By Catherine Wagley
By Channing Sargent
By L.A. Weekly critics
By Amanda Lewis
By Catherine Wagley
By Carol Cheh
By Keegan Hamilton
By Bill Raden
|Photo by Heungman|
Samuel R. Delany is an author so multifaceted in his identity that he navigates, with equal grace, the disparate worlds of academic conferences and comic-book conventions. As a black, gay science-fiction writer, Delany spans both highbrow literature and underground culture — as comfortable discussing poststructuralism and semiotics as he is fetishism and S&M. On a quiet Sunday morning he meets me in an old taproom in midtown Manhattan. Carrying a cane and stroking his flowing white beard, Delany comments on the passersby who have likened him to Santa Claus; once, he laughs, he was instead compared to Karl Marx.
Behind this calm, sagelike visage, Delany is a pioneer in gay literature and a science-fiction icon who has sustained, as well as subverted, the genre. More than a pre-eminent voice of contemporary science fiction over the last five decades, Delany, 61, explores and interrogates concepts of sexuality and identity in fiction and nonfiction that is as cerebral as it is sensual, as philosophical as it is visceral. Since publishing his first novel at the age of 20, his prolific and provocative writing has ranged from Melvillean space opera (Nova) and mythopoeic investigation (The Einstein Intersection) to post-apocalyptic urban epic (Dhalgren) and gender-bending carnivalesque (Trouble on Triton).
In the 1980s, Delany fused fantasy with critical theory to create the four-book Nevèrÿon series, which included the powerful AIDS-inspired novella The Tale of Plagues and Carnivals. One of the most neglected novels of the ’90s, The Mad Man encompasses academia, homosexual life in the early years of AIDS, and homelessness in 1980s New York. His autobiographical works, from The Motion of Light in Water to Times Square Red, Times Square Blue, along with his novella Atlantis: Model 1924, are cultural histories of sex, cities and bygone eras. Delany has also published several collections of critical essays and written both science-fictional and autobiographical comic books.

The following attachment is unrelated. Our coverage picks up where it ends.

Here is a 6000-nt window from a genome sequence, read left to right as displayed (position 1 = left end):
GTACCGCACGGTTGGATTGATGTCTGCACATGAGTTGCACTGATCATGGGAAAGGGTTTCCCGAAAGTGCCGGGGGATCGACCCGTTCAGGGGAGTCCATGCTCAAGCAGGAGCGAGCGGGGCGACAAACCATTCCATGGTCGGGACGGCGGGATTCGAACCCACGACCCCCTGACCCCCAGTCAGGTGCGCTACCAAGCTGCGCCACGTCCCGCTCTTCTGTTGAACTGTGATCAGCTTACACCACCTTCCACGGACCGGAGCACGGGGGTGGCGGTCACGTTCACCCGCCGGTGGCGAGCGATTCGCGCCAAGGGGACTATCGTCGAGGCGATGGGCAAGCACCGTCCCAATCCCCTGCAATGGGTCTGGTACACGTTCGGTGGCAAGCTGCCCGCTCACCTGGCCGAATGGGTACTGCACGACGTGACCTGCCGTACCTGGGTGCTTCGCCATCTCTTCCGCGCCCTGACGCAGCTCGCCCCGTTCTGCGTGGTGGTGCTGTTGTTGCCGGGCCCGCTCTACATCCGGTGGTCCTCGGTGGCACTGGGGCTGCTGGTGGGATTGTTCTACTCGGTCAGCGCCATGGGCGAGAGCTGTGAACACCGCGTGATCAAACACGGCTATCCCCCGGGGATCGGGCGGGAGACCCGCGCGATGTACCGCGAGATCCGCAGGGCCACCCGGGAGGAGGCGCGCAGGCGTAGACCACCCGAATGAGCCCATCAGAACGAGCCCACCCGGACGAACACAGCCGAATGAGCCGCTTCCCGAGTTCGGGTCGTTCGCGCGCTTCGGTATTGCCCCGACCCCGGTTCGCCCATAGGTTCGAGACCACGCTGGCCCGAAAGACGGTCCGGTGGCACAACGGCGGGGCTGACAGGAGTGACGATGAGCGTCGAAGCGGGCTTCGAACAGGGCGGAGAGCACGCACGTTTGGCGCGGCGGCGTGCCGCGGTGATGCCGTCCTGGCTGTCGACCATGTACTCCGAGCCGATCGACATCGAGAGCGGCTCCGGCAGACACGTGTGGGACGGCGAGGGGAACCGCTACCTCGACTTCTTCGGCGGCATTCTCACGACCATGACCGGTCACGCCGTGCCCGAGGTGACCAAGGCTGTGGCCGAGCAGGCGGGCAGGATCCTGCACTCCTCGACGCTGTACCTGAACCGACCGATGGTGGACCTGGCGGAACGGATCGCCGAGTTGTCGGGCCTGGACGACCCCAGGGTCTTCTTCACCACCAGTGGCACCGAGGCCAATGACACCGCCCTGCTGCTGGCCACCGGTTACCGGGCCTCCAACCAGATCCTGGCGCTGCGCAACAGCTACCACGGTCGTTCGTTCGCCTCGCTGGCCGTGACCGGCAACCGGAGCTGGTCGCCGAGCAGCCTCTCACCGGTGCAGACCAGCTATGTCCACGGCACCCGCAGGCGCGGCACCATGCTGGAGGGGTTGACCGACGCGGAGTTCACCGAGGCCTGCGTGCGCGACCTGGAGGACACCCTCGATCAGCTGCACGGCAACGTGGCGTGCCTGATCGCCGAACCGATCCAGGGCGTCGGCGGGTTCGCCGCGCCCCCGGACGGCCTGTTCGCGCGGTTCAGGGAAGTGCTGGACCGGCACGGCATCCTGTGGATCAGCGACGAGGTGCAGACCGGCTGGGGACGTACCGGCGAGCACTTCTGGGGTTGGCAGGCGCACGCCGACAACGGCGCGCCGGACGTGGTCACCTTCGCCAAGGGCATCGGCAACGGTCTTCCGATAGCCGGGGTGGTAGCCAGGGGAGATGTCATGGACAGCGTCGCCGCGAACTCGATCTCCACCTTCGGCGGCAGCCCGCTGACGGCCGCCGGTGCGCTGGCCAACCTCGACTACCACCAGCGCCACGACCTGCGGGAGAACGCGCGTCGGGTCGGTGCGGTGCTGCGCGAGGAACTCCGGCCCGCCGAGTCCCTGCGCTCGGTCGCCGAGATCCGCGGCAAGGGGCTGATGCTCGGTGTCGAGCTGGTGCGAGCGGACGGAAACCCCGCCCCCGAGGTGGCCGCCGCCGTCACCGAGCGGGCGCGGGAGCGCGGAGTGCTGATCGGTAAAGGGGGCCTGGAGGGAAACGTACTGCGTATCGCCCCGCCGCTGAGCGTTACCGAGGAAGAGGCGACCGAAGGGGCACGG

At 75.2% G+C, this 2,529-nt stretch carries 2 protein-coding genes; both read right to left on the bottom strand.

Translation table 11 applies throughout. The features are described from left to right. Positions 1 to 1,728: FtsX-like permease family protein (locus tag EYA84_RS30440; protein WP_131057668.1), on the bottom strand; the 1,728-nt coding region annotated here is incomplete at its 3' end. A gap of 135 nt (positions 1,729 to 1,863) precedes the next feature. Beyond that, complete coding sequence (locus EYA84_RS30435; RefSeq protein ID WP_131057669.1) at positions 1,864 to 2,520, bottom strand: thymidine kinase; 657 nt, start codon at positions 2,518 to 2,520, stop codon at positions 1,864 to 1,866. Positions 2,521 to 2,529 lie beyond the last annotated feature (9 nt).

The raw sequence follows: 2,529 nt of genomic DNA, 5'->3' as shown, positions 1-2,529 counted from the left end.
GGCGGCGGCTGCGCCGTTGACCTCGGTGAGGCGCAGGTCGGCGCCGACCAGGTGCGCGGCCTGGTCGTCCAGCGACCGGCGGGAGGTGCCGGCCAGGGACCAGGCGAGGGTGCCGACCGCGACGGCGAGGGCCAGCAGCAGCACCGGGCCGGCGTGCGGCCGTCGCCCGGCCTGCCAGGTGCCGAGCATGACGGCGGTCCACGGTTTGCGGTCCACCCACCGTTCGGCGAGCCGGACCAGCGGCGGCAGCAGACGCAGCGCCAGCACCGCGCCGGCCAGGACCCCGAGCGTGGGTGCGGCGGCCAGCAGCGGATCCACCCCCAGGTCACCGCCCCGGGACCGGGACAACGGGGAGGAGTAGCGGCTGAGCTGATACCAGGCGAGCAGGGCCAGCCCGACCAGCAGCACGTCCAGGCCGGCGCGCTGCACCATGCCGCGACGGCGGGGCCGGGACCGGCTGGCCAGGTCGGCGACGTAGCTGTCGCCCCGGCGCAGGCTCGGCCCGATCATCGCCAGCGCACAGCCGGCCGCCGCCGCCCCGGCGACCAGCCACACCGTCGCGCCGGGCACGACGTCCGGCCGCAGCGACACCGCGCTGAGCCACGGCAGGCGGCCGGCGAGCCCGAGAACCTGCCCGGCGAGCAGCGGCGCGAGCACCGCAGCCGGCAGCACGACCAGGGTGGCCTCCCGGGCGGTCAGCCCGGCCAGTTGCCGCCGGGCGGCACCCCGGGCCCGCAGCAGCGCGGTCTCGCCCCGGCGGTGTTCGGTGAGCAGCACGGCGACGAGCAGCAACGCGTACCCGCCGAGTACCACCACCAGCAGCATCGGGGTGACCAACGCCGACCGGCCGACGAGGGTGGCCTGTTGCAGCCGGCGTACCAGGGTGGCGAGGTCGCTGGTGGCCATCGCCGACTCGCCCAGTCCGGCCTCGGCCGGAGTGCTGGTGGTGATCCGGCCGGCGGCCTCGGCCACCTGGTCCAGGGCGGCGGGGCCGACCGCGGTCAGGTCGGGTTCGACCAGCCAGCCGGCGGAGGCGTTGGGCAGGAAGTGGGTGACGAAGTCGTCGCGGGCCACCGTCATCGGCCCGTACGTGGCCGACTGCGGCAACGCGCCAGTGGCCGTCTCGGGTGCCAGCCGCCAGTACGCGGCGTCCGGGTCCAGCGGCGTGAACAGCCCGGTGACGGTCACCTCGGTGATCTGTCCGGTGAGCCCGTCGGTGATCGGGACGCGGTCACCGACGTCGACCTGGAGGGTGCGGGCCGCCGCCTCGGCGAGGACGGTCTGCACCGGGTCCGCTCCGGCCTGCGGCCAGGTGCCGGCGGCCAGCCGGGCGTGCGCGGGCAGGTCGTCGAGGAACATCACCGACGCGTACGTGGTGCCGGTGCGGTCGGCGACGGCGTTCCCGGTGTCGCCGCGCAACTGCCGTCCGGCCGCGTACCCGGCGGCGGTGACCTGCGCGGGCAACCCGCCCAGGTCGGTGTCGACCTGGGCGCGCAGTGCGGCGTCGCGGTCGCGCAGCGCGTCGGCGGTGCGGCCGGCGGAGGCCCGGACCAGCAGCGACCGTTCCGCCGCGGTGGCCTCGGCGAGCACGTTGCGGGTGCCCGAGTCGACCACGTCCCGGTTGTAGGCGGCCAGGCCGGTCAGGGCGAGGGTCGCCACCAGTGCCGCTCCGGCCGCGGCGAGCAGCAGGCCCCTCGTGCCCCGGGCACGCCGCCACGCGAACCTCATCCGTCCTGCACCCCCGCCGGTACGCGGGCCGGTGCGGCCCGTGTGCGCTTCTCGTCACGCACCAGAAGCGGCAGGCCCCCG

After 12 years teaching at the universities of Massachusetts and Buffalo, Delany is now professor of English and creative writing at Temple University. When not working in his Upper West Side apartment on weekends, he explains, “I’m a guy who lives in Philadelphia without a television or a telephone.” Because he keeps an office in both locales, “Physically, I write all over the place,” Delany says. “I keep a notebook by me 24/7 — and have since I was 14. I’m always ready to sit on the sidewalk with my back against a foundation if the muse decides to trampoline down just then.”
Vintage Books is now reissuing many of Delany’s novels, beginning with a volume that includes both the Nebula-award-winning Babel-17 and Empire Star, Nova, and the landmark Dhalgren, and continuing soon with The Fall of the Towers. The latest Vintage reissue, Aye, and Gomorrah, is a collection of the 15 science-fiction and fantasy stories Delany published between 1965 and 1988. Though Delany’s stories are populated with “goldens” and “amphimen,” “spacers” and “frelks,” “telepaths” and “singers,” most of these protagonists are outcasts and storytellers familiar to our own world. Originally written as a wedding present for poets Anne Waldman and Lewis Warsh, his acclaimed “Time Considered as a Helix of Semi-precious Stones” is narrated by a character engaging in a futuristic version of silence, exile and cunning, with each of his many aliases derived from the initials of the shifting protagonist of Joyce’s Finnegans Wake. “I liked the notion of a kind of ‘Harry Clyde Everyman,’” says Delany. “It was a way of giving some resonance to the main character.”
Delany views science fiction as not a literary but a “para-literary” genre. “Many people think of it as a kind of disposable text that doesn’t have any stylistic, intellectual or aesthetic merit — and I think it does,” he explains. “I think the fact it’s been considered this way for a long time has had a great effect on how the genre writes itself, thinks itself, puts itself together. Obliterating the distinction between para-literature and literature is probably not a good thing, because it obliterates a great deal of the history of the genre.”
In “Aye, and Gomorrah . . .,” as the spacers land in various international ports of call in search of frelks, the story is as much about linguistic transactions as sexual ones. “The initial idea was playing with the notion that there are languages that gender everything,” says Delany. “If you have such a language, what do you do with something like a spacer who is sexually neutered? When you get to the main story, most people read it as an encounter between a man and a woman. Underneath it all, we know that ‘he’ is not really ‘he’ or ‘she,’ and that puts ‘she’ in a different position than that of an ordinary woman.”
In his intergalactic saga Stars in My Pocket Like Grains of Sand, again, identity turns on a single pronoun when a slave named Rat Korga assimilates an entire canon of literature, only to discover that he has absorbed a collection of marginal or forgotten women’s writing. “One of the things I wanted to do with that scene is put so much variety into the material so all the reader sees is the variety and only later realizes, ‘Oh, all the writings were by women.’ I’ve been playing with the pronouns all through the book to allow this to happen. The point, of course, is that there can’t be a canon. When the field itself becomes too large to be knowable, the concept of a canon just deliquesces.”